“Beta-arrestin is a protein that upon interaction with the G protein-coupled receptor begins to uncouple (inhibit) the receptor from stimulating the clinically important signaling pathway we want to preserve,” Dr. Liggett explained. “With unbiased beta agonists you have these dueling signaling processes essentially competing with each other.”
Research is underway to design biased agonists to help alleviate pain without addiction and to better treat certain cardiovascular conditions with minimal side effects; however, no
GPCR-biased agonists are yet being developed for asthma.
The researchers approached this massive study with “no preconceived notions” about what compounds might work best, Dr. Liggett said. Among their key findings:
- Of the 40 million compounds screened, 12 agonists activated the target receptor (β2AR), stimulating cyclic AMP production that causes airway smooth muscle relaxation. But only one of these 12 (C1-S) appeared to be strongly biased away from the b-arrestin signaling that limits airway smooth muscle response (and thus drug effectiveness) due to receptor desensitization.
- Through a series of biochemical experiments, the researchers verified for the first time that it was possible for an agonist to “split the signal” mediated by a G coupled-protein receptor (β2AR). This split preferentially activates, or switches on, a signaling pathway beneficial for treating obstructive lung disease rather than a pathway believed to be physiologically harmful, Dr. Liggett said.
- In addition to measuring signaling at the cellular level, the researchers employed the magnetic twisting cytometry, a method pioneered by co-author Steven An, PhD, at Rutgers University that measures changes in human airway smooth muscle cell relaxation and contraction. All the biochemistry results correlated with the physiological response the researchers expected — relaxation of airway smooth muscle without desensitization.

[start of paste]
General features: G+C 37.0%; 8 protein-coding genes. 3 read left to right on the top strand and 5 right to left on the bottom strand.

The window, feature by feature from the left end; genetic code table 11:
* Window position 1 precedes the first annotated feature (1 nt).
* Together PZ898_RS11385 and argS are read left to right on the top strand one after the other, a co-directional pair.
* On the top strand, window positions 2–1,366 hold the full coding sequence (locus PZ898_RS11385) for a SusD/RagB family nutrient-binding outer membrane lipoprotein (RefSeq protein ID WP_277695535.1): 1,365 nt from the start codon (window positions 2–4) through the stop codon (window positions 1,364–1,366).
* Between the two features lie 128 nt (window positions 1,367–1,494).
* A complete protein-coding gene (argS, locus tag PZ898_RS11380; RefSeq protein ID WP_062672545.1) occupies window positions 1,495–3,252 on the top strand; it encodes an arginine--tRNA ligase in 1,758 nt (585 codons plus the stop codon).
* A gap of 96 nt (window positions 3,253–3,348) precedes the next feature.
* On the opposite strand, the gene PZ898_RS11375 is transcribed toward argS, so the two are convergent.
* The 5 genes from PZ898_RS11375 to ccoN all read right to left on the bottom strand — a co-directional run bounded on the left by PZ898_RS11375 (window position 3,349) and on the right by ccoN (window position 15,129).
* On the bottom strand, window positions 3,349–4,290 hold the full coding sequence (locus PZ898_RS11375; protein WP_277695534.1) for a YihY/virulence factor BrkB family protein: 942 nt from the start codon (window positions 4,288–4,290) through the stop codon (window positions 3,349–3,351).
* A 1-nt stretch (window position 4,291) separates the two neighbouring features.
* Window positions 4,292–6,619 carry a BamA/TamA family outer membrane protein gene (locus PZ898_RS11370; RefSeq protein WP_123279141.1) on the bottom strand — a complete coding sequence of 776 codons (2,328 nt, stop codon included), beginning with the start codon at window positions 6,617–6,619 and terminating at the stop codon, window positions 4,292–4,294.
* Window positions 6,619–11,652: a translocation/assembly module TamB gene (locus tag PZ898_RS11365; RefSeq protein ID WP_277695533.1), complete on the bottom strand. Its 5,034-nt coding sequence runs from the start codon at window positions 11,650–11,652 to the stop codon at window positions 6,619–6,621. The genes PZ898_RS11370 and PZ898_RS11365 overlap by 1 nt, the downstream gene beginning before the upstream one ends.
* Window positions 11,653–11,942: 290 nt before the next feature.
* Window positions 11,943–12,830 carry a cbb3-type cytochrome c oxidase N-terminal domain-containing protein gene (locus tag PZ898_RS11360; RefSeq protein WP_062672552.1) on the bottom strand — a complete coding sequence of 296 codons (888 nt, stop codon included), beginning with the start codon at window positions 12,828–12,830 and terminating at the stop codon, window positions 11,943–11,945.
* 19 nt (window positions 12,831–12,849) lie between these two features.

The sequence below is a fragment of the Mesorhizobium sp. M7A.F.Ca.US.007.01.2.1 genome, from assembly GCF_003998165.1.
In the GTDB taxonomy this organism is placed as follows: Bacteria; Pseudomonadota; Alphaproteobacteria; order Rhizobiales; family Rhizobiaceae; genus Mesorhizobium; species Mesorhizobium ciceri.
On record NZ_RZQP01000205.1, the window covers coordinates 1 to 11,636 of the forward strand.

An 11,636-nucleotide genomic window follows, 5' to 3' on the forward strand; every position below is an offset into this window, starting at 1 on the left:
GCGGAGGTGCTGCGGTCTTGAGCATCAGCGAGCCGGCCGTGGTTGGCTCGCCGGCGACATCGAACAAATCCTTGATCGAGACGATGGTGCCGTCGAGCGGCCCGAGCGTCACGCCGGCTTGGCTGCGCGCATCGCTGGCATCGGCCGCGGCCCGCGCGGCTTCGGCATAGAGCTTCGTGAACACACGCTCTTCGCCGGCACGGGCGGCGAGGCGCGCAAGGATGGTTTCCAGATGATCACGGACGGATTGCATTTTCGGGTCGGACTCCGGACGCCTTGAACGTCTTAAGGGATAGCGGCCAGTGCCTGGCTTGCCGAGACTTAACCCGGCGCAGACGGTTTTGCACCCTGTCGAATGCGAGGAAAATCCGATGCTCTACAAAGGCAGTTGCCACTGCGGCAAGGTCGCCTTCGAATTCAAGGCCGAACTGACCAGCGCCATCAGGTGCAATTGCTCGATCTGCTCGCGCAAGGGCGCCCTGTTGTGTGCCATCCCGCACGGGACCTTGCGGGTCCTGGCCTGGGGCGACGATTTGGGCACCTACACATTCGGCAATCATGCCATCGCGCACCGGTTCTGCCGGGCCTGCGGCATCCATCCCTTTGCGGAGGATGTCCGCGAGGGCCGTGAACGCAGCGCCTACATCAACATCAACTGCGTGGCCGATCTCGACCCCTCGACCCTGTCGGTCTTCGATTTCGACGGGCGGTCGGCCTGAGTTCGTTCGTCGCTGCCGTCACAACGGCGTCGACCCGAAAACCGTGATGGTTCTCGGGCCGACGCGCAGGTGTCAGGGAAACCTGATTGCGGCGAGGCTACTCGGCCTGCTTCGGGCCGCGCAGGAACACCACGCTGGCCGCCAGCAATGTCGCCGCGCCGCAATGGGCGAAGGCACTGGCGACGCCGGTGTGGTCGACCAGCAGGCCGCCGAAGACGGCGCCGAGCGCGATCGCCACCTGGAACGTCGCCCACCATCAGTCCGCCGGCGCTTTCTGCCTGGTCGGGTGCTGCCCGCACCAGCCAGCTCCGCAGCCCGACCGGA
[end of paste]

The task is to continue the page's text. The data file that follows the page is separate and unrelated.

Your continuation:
- Computer modeling and docking was performed by investigators at Caltech (William Goddard III, PhD, and now graduate student Alina Tokmakova). These studies helped identify molecular contact points between the receptor and biased agonist C1-S; some of these binding sites had not been seen with any other agonist before and thus point to the basis of the properties of this unique drug. The collection of 40 million compounds was assembled and maintained by Marc Giulianotti, PhD, of Florida International University.
The researchers plan to evaluate the safety and efficacy of their lead drug candidate C1-S for potential use in humans, Dr. Liggett said.
“Everyday we see breakthrough asthma symptoms in patients using albuterol, a beta-2 receptor agonist that is the cornerstone of treatment. When exacerbated, these symptoms sometimes require hospitalization, use of a ventilator, and occasionally even result in death,” said Kathryn S. Robinett, MD, assistant professor of medicine at the University of Maryland School of Medicine’s Division of Pulmonary and Critical Care Medicine, who was not involved in the research. “A new class of beta-agonists that do not cause tachyphylaxis, like the one characterized in this study, could provide rapid relief and add a powerful tool to our belt in the treatment of asthma.”
The study’s co-lead authors were Donghwa Kim, PhD, of the USF Health Morsani College of Medicine, and Alina Tokmakova, currently a graduate student at University of California San Francisco.
The work was supported by grants from the National Heart, Lung, and Blood Institute, part of the National Institutes of Health.